Powerful Integrative Approach

As is the case with aero- and hydrodynamics, the creation of terradynamics requires integration of knowledge and tools of biology, engineering, and physics (Fig. 1).

Figure 1. Creation of terradynamics requires integration of knowledge and tools of biology, robotics, and physics.

  1. Biology — We study animals behavior, kinematics, dynamics, physical structures, and sensors that enable and enhance movement through complex terrain.
  2. Robotics — We take inspiration from animals to design and build new robots of improved locomotor capabilities, and use robots as physical models of animals to test hypotheses.
  3. Physics — We perform systematic experiments and modeling / simulation to understand the contact physics between locomotors (animals and robots) and their surrounding terrain during locomotion.

The integration of these three components allows discovery of general principles and creation of quantitative predictive models, which has proven powerful in understanding complex phenomena and predicting design and control of devices.

Another unique approach we use is develop laboratory devices to mimic complex terrain, analogous to wind tunnels and flow channels. These devices enable control and variation of terrain parameters, and allow precise, repeatable, and systematic experiments.

Model Terrain

The mechanics and dynamics of fluids like air and water can be described by the same set of equations (Navier-Stokes). Although the diversity of natural, artificial, and extra-terrestrial terrain is much larger, we can still categorize them into broad categories and begin to understand movement in them through systematic experimentation and modeling.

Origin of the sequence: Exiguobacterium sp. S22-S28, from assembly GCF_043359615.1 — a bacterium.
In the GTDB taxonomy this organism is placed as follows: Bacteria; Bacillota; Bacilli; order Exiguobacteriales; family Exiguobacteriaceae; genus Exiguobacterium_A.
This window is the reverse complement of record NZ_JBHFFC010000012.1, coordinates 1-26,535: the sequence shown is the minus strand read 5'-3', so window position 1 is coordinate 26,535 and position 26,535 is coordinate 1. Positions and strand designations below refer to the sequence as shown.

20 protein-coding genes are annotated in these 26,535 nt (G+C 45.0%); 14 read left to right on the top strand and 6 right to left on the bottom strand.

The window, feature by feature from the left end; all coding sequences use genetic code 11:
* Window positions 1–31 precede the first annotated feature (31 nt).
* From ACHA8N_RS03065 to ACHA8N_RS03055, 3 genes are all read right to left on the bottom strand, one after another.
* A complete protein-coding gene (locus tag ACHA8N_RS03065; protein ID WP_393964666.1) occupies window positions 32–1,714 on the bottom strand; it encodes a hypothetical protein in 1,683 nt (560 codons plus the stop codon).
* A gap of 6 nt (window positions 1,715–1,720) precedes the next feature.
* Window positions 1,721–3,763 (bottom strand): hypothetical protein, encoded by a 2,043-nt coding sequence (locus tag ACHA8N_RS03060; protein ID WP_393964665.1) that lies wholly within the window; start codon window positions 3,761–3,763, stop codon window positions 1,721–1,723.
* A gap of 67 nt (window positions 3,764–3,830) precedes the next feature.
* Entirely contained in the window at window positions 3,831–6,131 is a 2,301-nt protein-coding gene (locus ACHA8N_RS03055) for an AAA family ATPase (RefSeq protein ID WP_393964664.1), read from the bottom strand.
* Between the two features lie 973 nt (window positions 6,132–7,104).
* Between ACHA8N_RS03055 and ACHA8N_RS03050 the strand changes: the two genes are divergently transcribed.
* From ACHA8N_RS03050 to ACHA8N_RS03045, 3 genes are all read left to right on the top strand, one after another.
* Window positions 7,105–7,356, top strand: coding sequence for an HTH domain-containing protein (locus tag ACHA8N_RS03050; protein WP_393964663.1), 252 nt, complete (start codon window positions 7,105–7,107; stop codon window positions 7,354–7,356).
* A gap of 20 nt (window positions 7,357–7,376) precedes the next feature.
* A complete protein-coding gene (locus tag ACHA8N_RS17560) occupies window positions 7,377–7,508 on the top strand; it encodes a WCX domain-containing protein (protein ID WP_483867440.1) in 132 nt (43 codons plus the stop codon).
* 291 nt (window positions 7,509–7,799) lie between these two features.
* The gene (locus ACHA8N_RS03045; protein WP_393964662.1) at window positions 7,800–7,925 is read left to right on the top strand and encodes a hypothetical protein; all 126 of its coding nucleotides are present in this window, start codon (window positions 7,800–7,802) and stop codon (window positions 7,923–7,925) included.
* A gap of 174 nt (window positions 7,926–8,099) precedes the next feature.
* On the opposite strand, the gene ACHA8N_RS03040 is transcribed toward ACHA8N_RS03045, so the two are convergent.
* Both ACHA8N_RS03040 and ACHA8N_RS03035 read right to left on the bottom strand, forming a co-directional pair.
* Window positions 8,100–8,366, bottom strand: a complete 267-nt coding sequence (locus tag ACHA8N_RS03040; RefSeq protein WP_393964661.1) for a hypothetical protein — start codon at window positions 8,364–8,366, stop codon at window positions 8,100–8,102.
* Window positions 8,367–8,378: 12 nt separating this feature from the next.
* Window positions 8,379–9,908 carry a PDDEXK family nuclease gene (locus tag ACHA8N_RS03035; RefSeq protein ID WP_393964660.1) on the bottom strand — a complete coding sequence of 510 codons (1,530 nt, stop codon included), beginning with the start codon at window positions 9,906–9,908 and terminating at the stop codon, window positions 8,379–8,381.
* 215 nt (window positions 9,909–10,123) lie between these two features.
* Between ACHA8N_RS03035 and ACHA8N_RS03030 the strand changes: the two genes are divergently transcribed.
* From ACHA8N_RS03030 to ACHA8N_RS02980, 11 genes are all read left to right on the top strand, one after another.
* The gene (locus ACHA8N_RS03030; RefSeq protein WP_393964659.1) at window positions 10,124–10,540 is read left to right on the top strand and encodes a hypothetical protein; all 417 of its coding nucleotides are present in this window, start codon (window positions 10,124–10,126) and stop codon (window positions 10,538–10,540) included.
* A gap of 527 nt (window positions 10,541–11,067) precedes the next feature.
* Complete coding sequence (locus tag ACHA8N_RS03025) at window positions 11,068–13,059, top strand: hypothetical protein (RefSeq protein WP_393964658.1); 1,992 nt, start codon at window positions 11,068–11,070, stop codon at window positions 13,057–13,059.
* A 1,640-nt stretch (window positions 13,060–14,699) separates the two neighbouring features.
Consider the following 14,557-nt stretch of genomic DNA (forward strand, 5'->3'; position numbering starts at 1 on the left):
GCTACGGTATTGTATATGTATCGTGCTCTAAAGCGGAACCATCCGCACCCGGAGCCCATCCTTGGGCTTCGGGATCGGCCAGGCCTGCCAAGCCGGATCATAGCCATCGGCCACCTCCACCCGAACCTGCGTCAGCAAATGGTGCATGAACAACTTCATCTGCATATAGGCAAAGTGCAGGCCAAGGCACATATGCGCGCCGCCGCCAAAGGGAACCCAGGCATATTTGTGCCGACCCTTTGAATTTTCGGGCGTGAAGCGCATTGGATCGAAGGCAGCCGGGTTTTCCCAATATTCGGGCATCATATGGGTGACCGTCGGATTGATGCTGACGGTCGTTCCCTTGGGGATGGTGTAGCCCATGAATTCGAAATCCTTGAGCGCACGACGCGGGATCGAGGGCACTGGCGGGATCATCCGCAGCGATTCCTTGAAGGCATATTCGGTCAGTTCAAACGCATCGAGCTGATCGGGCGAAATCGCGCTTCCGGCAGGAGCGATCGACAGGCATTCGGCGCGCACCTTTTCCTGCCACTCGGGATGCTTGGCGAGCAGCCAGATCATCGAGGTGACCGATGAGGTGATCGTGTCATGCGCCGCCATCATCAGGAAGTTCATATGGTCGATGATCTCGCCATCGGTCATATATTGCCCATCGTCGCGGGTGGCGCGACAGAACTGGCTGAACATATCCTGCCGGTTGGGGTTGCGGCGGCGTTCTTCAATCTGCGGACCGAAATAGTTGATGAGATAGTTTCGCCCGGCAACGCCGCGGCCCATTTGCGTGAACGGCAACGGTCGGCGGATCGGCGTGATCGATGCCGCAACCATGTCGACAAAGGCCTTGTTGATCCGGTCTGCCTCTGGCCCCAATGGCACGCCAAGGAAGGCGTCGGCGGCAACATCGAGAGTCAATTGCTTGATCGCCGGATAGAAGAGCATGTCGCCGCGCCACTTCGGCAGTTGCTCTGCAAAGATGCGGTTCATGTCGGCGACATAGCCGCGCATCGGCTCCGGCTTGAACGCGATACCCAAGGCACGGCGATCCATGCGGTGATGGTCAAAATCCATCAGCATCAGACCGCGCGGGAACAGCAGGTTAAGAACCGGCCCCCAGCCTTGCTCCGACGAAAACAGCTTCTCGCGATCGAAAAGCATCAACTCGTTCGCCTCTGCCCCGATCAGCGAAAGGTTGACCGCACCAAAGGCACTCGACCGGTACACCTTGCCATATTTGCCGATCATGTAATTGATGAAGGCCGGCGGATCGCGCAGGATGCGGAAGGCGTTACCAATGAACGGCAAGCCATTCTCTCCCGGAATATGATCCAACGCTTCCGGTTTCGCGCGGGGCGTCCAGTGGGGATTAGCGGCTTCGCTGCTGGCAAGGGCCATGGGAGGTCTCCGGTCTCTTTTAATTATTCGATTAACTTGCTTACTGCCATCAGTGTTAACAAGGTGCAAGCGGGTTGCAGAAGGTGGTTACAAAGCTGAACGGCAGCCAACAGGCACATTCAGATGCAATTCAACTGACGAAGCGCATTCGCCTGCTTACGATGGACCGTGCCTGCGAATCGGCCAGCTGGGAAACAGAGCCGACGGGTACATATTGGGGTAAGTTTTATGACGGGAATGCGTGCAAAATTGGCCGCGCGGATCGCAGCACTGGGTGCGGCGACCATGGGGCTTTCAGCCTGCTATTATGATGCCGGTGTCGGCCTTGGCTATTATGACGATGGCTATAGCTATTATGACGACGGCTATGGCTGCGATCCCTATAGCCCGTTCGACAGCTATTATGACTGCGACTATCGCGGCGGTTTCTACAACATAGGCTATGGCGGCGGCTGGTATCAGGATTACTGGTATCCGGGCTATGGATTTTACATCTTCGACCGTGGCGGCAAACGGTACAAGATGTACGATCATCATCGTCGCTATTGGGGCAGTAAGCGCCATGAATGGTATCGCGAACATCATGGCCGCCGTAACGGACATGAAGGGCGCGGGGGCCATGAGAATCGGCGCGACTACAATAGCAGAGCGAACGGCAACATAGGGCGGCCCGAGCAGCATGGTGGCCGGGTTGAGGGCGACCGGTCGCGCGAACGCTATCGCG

Through this powerful integrative approach, we have so far been studying two broad categories of complex terrain (Fig. 2):

  1. Created the first terradynamics for flowable ground
  2. Begun expanding terradynamics to 3-D, multi-component terrain

Figure 2. Creation of terradynamics requires integration of knowledge and tools of biology, robotics, and physics.

While future work will likely take advantage of these complex terrain systems (and insects and reptiles living in them), the lab is not terrain or organism specific. We apply the principle of using systems that are advantageous in discovering general principles, displaying extreme behavior and performance, and experimental feasibility. As we move towards a maturing field of terradynamics, we will turn to whatever system allows us to best understand animal locomotion and advance robotic mobility.

Related publications

  1. Li C, Zhang T, Goldman DI (2013). A terradynamics of legged locomotion on granular media, Science, 339, 1408-1412 (Featured in Science PerspectivePDF
  2. Li C (2011). Biological, robotic, and physics studies to discover principles of legged locomotion on granular media, Doctoral Dissertation, Georgia Institute of Technology PDF